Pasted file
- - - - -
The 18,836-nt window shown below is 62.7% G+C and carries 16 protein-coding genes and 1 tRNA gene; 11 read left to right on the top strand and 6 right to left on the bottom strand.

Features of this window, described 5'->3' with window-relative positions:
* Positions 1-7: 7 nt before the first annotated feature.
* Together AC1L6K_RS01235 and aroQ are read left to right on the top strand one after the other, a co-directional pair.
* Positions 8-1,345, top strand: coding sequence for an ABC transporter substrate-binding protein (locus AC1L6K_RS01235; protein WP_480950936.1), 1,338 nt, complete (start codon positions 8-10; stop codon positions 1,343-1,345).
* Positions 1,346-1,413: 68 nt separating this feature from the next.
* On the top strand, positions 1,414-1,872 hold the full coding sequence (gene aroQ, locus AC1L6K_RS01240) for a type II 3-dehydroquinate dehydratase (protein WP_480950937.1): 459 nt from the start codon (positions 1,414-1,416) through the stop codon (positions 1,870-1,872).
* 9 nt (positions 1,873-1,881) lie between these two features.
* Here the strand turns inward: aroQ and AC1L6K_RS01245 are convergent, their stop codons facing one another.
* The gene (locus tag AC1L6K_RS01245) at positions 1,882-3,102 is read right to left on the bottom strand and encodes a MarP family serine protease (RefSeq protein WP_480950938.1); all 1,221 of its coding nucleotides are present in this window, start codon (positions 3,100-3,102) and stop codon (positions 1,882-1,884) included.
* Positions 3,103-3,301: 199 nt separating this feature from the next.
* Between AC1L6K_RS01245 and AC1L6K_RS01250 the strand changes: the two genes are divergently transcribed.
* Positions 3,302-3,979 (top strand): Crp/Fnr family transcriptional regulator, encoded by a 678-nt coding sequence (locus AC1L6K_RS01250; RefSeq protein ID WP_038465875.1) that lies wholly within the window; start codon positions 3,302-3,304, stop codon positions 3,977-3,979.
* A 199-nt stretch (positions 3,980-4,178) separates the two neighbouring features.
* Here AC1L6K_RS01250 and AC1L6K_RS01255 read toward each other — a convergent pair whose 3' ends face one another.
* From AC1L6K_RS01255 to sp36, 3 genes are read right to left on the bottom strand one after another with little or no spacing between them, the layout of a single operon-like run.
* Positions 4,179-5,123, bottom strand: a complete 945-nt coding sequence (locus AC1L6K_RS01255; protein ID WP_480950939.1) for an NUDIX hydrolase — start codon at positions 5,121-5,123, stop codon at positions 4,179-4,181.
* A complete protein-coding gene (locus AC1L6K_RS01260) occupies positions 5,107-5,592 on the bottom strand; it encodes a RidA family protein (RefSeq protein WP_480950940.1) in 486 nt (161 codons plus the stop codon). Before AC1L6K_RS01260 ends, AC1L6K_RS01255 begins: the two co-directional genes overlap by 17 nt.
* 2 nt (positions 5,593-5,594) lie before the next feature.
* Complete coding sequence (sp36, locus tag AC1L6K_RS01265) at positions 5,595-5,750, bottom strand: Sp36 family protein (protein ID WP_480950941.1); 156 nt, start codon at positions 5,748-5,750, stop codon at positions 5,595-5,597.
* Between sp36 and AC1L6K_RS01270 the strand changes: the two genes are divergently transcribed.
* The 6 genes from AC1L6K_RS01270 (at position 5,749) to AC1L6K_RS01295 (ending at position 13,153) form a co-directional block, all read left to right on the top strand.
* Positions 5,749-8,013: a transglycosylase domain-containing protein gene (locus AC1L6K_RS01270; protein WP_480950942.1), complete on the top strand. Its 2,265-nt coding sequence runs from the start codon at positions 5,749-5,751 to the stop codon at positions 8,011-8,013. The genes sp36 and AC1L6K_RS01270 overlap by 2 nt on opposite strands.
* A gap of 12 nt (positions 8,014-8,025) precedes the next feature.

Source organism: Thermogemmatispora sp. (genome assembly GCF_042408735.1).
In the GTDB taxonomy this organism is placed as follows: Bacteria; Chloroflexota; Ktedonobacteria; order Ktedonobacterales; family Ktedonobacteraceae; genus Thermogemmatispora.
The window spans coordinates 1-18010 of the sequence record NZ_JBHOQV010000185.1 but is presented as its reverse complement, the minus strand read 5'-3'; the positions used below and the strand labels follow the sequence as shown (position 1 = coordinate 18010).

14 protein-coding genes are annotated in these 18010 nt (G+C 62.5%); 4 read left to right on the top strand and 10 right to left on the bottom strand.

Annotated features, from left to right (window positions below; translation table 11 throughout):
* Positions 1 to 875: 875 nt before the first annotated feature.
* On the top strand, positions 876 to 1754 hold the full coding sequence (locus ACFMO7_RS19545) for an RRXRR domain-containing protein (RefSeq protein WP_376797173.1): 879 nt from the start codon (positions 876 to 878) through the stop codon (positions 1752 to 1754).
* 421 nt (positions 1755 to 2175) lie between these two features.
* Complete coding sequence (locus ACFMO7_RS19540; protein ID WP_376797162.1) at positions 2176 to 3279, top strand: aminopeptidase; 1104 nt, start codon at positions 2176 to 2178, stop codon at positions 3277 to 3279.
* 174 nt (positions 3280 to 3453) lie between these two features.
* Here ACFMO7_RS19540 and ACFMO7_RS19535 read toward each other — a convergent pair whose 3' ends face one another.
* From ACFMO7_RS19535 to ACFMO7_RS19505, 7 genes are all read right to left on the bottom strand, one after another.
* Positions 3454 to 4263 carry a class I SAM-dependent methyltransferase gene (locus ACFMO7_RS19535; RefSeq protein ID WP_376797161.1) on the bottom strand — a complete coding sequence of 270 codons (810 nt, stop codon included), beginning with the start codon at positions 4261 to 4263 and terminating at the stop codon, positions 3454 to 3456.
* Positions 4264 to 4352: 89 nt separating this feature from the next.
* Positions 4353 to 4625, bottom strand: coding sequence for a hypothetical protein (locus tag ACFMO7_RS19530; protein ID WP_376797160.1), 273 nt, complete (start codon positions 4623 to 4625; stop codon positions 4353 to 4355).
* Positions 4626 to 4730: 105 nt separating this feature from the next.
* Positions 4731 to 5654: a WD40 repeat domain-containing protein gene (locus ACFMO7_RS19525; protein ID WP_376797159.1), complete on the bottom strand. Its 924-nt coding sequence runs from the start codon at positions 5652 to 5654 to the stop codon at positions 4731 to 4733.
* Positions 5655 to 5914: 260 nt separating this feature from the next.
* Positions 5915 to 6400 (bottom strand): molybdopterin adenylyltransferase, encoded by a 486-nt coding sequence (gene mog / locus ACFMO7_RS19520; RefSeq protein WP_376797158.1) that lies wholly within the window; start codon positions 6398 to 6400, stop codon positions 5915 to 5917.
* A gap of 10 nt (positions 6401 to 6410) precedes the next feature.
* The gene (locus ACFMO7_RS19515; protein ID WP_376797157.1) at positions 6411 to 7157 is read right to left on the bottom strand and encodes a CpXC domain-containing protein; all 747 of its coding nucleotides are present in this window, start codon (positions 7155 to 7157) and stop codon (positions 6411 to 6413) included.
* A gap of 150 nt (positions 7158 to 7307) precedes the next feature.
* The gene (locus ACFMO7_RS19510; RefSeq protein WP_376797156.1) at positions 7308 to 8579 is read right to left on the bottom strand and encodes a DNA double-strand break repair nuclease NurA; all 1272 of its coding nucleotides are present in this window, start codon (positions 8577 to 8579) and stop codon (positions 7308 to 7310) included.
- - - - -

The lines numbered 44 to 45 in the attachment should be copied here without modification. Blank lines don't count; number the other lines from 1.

* A gap of 10 nt (positions 6401 to 6410) precedes the next feature.
* The gene (locus ACFMO7_RS19515; protein ID WP_376797157.1) at positions 6411 to 7157 is read right to left on the bottom strand and encodes a CpXC domain-containing protein; all 747 of its coding nucleotides are present in this window, start codon (positions 7155 to 7157) and stop codon (positions 6411 to 6413) included.